Best Hamster Names
Back when I was a kid, I had the two most adorable hamsters anyone could ever wish for: a dwarf Campbell's Russian hamster named Honey and his friend, an albino golden hamster I called Bunny. (What can I say, I liked to rhyme!) Although Honey and Bunny are long gone now, I will always have a warm Habitrail in my heart for them.
More recently, my children's friends have started to get hamsters. One came to me asking for suggestions for good hamster names, and so this list was born. I have organized it by type, but of course you're free to choose any name that fits your hamster's appearance and personality.
Names for Syrian Hamsters
Syrian hamsters are often called golden hamsters for their beautiful golden coats. Long-haired Syrian hamsters also called teddy bear hamsters for their fluffy coats. Use these attributes to choose the perfect name for your hamster.
- Pay tribute to the hamsters' Syrian heritage with a name that means golden in Arabic, such as Zohaib (male) or Nudar (female).
- Call your long-haired hamster Teddy, Theodore, or Big Ted.
- These hamsters have very large cheek pouches for storing food. Pouchy, Chubby Cheeks, and Fluffy Face all fit well.
- Hamsters generally are quite active, running on their squeaky wheels and scampering through their mazes. Why not name your hamster after his activity level or behavior: Fidget, Quiver, Wriggly, Squirmy, or Twitch
Names for Dwarf Winter White Russian Hamsters
Dwarf Winter White Russian hamsters become a striking bright white in winter, except for a silvery gray streak down their back. (In the summer, their fur is primarily gray.)
Their winter coloration resembles the opposite of a skunk, so Skunky or Pepé Le Pew would be a cute name. Stripe, for their pronounced dorsal stripe, is also appropriate.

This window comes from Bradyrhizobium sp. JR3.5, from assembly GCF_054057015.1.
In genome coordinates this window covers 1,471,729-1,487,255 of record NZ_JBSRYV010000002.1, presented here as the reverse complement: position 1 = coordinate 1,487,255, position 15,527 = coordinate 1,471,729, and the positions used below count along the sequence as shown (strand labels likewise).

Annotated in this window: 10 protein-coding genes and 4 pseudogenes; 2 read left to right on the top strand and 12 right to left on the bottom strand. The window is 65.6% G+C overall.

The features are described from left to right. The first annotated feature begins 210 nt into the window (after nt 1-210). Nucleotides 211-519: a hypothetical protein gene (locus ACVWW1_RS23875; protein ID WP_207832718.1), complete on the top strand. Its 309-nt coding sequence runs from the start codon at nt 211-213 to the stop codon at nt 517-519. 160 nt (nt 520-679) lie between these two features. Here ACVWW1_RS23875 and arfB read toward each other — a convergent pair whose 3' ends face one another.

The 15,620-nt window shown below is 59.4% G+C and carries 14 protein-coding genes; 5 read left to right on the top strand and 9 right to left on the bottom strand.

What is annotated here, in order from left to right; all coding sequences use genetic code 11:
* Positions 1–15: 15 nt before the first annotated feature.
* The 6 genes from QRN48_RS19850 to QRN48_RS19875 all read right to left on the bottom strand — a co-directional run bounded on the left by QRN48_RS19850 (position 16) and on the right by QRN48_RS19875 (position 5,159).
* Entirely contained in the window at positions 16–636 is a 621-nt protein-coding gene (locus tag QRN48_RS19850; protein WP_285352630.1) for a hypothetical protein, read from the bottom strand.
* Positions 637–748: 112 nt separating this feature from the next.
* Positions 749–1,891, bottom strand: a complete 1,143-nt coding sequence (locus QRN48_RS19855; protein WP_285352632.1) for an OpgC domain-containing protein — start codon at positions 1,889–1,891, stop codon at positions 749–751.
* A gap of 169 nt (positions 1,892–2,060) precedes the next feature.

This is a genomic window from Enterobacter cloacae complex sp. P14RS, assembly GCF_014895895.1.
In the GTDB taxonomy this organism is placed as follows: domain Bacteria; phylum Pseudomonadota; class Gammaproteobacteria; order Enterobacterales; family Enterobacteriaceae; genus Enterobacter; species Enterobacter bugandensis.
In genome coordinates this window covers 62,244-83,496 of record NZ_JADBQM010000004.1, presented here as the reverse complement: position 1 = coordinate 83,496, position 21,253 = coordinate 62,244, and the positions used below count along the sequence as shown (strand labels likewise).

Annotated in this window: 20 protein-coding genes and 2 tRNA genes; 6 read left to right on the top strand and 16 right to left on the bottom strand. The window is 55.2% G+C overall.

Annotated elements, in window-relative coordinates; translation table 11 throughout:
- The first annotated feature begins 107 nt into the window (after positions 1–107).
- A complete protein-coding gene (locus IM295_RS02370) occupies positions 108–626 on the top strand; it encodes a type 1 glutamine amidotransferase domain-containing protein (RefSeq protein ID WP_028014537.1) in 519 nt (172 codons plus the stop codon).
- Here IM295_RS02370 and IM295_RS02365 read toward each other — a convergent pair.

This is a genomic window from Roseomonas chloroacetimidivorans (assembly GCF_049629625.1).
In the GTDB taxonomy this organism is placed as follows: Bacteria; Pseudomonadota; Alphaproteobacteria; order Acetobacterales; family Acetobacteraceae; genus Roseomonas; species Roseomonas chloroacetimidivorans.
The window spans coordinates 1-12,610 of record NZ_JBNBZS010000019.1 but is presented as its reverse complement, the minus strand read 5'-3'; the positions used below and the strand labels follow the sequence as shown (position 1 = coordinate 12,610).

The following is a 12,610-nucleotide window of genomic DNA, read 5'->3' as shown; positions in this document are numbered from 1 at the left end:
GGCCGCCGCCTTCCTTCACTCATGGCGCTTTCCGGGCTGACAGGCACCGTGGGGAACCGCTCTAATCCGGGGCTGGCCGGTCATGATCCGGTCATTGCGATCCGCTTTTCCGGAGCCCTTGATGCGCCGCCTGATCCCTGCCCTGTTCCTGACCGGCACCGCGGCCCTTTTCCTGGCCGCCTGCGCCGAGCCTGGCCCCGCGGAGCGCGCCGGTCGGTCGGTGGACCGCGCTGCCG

Although their summer coloration is dark, it's the winter white coloration that is so striking. Cottonball, Sugar, Cloudy, or Pearl would all be good names for your winter white hamster.
Names for Dwarf Campbell's Russian Hamsters
Dwarf Campbell's Russian hamsters come in many different colors, but grayish brown or cinnamon with a stripe along its back are the most common colors.
For a gray or black hamster, try Dusky, Shadow, or Asphalt.
A brownish cinnamon color could lead you to a name like Autumn or Woody. Or, with their brown coats and dorsal stripe, dwarf Campbell's Russian hamsters bear a passing resemblance to chipmunks. Name your hamsters after your favorite cartoon chipmunks, whether they're Chip and Dale or Alvin, Simon, and Theodore.
Names for Chinese Hamsters
Chinese hamsters tend to be longer and thinner than their counterparts.
- Names like Twiggy or Stringbean emphasize the length and thinness of this type of hamster.
Chinese hamsters can also look rather mouselike, with their brownish-gray coloration, so you can name your hamster after famous mice.
- Mighty Mouse
- The Brain (from the cartoon Pinky and the Brain, although this would work best for an albino hamster)
- Jerry (of Tom and Jerry fame)
Names for a Large Group of Hamsters
If you have a bunch of littermates to name, wait until they are two or three weeks old, so that you can see what they'll look like before you name them. Some may look quite similar to each other, and in that case rhyming names are fun, or names that all start with the same letter.
- Harry, Carrie, Larry, Barry, Shari, and Gary
- Morris, Boris, Horace, Floris, and Dolores
- Rina, Bina, Gina, Tina, Trina, and Serena (for all females)
- Joey, Johnny, Jackie, Jamie, Jeffrey, and Jay (for all males)
If you have several hamsters of different types, you may want names that are associated with each other, but not too similar. Try naming them after natural groups, such as:
- Colors: Brownie, Blackie, Whitey, Red, Caramel, and so on, according to the color of their fur and/or eyes.
- Spices and seasonings: Salt, Pepper, Garlic, Cinnamon, Nutmeg, Allspice, etc., again according to their color.
- Days of the week or months of the year, according to when you acquired them.
This article is accurate and true to the best of the author’s knowledge. It is not meant to substitute for diagnosis, prognosis, treatment, prescription, or formal and individualized advice from a veterinary medical professional. Animals exhibiting signs and symptoms of distress should be seen by a veterinarian immediately.